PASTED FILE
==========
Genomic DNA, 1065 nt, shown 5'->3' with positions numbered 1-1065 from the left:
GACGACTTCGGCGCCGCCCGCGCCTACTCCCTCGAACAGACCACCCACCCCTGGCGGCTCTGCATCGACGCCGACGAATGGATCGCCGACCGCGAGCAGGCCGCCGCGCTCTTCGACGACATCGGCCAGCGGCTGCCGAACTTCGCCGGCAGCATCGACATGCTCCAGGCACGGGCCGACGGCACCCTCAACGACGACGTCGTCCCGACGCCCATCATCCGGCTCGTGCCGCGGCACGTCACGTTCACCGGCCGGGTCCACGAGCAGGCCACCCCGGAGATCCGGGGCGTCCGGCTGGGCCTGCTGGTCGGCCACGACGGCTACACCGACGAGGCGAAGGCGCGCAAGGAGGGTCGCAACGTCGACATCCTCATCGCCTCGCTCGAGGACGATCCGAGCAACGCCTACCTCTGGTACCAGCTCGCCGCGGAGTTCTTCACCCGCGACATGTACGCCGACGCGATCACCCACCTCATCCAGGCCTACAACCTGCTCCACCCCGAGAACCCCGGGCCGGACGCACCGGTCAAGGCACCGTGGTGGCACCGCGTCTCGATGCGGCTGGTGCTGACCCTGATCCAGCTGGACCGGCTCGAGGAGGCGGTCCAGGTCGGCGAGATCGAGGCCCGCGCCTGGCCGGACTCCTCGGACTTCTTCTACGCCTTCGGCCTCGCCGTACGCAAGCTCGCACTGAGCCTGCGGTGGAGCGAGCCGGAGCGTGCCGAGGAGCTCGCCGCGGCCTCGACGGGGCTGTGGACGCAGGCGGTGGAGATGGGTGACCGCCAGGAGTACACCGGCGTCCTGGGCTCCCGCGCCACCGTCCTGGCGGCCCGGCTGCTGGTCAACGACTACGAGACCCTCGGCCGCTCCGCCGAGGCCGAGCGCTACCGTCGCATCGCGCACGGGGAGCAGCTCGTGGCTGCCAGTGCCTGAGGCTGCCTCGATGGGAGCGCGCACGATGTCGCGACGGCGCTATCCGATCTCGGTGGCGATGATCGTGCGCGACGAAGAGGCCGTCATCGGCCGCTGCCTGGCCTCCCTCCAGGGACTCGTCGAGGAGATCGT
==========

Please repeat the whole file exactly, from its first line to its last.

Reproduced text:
Genomic DNA, 1065 nt, shown 5'->3' with positions numbered 1-1065 from the left:
GACGACTTCGGCGCCGCCCGCGCCTACTCCCTCGAACAGACCACCCACCCCTGGCGGCTCTGCATCGACGCCGACGAATGGATCGCCGACCGCGAGCAGGCCGCCGCGCTCTTCGACGACATCGGCCAGCGGCTGCCGAACTTCGCCGGCAGCATCGACATGCTCCAGGCACGGGCCGACGGCACCCTCAACGACGACGTCGTCCCGACGCCCATCATCCGGCTCGTGCCGCGGCACGTCACGTTCACCGGCCGGGTCCACGAGCAGGCCACCCCGGAGATCCGGGGCGTCCGGCTGGGCCTGCTGGTCGGCCACGACGGCTACACCGACGAGGCGAAGGCGCGCAAGGAGGGTCGCAACGTCGACATCCTCATCGCCTCGCTCGAGGACGATCCGAGCAACGCCTACCTCTGGTACCAGCTCGCCGCGGAGTTCTTCACCCGCGACATGTACGCCGACGCGATCACCCACCTCATCCAGGCCTACAACCTGCTCCACCCCGAGAACCCCGGGCCGGACGCACCGGTCAAGGCACCGTGGTGGCACCGCGTCTCGATGCGGCTGGTGCTGACCCTGATCCAGCTGGACCGGCTCGAGGAGGCGGTCCAGGTCGGCGAGATCGAGGCCCGCGCCTGGCCGGACTCCTCGGACTTCTTCTACGCCTTCGGCCTCGCCGTACGCAAGCTCGCACTGAGCCTGCGGTGGAGCGAGCCGGAGCGTGCCGAGGAGCTCGCCGCGGCCTCGACGGGGCTGTGGACGCAGGCGGTGGAGATGGGTGACCGCCAGGAGTACACCGGCGTCCTGGGCTCCCGCGCCACCGTCCTGGCGGCCCGGCTGCTGGTCAACGACTACGAGACCCTCGGCCGCTCCGCCGAGGCCGAGCGCTACCGTCGCATCGCGCACGGGGAGCAGCTCGTGGCTGCCAGTGCCTGAGGCTGCCTCGATGGGAGCGCGCACGATGTCGCGACGGCGCTATCCGATCTCGGTGGCGATGATCGTGCGCGACGAAGAGGCCGTCATCGGCCGCTGCCTGGCCTCCCTCCAGGGACTCGTCGAGGAGATCGT